On another note, I have been doing a pin-curl set lately with my hair instead of foam rollers and I’m really really enjoying how it is turning out.

vintage hairstyle

P.S. did you see my eyelashes?? Look how long and fantastic they look. I just recently got extensions put in by Shangri-Lash and I love them! Stay tuned for a review on that experience.


In the end the whole day was a success and we ended up with a load of new members to our group and we met so many wonderful vintage shoppers! I look forward to getting to know many of them at future events.

Did you do any vintage shopping this weekend? Score any great deals?



“Let’s Dance”: Palace Pier, Toronto Canada

A while back…like several posts ago I mentioned that I picked up this awesome book called “Let’s Dance: A Celebration of Ontario’s Dance Halls and Summer Dance Pavilions” by Peter Young.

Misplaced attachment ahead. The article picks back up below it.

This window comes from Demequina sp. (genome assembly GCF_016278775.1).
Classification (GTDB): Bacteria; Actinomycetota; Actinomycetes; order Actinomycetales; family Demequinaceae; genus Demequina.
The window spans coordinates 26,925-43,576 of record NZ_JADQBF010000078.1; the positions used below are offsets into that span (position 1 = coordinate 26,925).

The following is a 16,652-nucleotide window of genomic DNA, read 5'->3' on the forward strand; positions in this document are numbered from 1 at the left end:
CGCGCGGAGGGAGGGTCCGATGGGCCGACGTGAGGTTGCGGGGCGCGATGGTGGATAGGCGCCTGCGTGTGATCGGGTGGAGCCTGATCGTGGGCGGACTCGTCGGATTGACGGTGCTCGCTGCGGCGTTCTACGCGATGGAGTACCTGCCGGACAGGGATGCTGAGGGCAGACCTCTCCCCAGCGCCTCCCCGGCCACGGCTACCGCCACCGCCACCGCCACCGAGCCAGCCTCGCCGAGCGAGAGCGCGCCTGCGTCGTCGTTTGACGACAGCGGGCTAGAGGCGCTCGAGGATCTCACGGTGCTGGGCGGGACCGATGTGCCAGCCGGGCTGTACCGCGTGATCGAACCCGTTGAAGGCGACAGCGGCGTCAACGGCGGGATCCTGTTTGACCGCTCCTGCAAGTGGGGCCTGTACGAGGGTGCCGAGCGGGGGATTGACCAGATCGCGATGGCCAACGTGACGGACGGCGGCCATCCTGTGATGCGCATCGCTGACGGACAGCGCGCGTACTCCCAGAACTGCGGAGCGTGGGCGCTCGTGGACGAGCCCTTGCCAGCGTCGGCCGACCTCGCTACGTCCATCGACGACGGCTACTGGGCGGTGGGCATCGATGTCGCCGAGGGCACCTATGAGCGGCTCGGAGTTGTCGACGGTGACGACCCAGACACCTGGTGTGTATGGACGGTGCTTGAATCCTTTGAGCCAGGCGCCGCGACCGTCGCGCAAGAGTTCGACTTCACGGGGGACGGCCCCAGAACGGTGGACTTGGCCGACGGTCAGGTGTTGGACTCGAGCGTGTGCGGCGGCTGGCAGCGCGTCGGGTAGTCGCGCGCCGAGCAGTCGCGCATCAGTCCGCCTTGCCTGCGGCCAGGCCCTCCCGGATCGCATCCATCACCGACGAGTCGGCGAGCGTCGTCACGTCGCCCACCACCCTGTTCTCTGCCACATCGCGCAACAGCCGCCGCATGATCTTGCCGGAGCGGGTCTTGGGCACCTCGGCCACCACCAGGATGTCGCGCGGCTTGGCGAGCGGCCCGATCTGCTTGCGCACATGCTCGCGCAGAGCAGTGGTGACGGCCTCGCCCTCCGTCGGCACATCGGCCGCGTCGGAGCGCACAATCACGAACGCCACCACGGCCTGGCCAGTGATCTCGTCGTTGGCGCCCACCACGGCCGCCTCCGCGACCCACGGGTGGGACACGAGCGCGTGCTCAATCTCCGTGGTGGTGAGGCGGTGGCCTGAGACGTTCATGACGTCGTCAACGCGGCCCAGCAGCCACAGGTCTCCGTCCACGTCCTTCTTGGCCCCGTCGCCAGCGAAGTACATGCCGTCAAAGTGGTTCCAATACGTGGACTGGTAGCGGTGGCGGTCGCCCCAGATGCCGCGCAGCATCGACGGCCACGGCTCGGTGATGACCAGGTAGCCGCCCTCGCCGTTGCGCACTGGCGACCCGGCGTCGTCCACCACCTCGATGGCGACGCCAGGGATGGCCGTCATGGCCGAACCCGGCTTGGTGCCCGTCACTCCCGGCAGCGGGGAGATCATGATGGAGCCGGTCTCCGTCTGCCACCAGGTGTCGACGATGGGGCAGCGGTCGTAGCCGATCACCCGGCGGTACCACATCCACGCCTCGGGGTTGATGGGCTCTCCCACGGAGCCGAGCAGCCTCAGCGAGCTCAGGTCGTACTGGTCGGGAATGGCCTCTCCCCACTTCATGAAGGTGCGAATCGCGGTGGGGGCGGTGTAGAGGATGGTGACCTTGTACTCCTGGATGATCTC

What is the book about:

“Let’s Dance: A Celebration of Ontario’s Dance Halls and Summer Dance Pavilions is a nostalgic musical journey, recapturing the unforgettable music of youth and lasting friendships, the days when the live mellow sounds of Big Bands wafted through the air — Louis Armstrong, the Dorsey Brothers, Bert Niosi, Art Hallman, Johnny Downs, Mart Kenney, Bobby Kinsman, Ronnie Hawkins …. Throughout the 1920s to the ’60s, numerous legendary entertainers drew thousands of people to such memorable venues as the Brant Inn in Burlington, Dunn’s Pavilion in Bala, the Stork Club at Port Stanley, to the Club Commodore in Belleville and the Top Hat Pavilion in North Bay — and the hundreds of other popular dance venues right across Ontario. From the days of jitney dancing through the introduction of jazz and the Big Bands era to the sounds of some of Ontario’s best rock groups, people of all ages came to dance and some to find romance on soft summer nights.”

"Lets Dance-by Peter Young"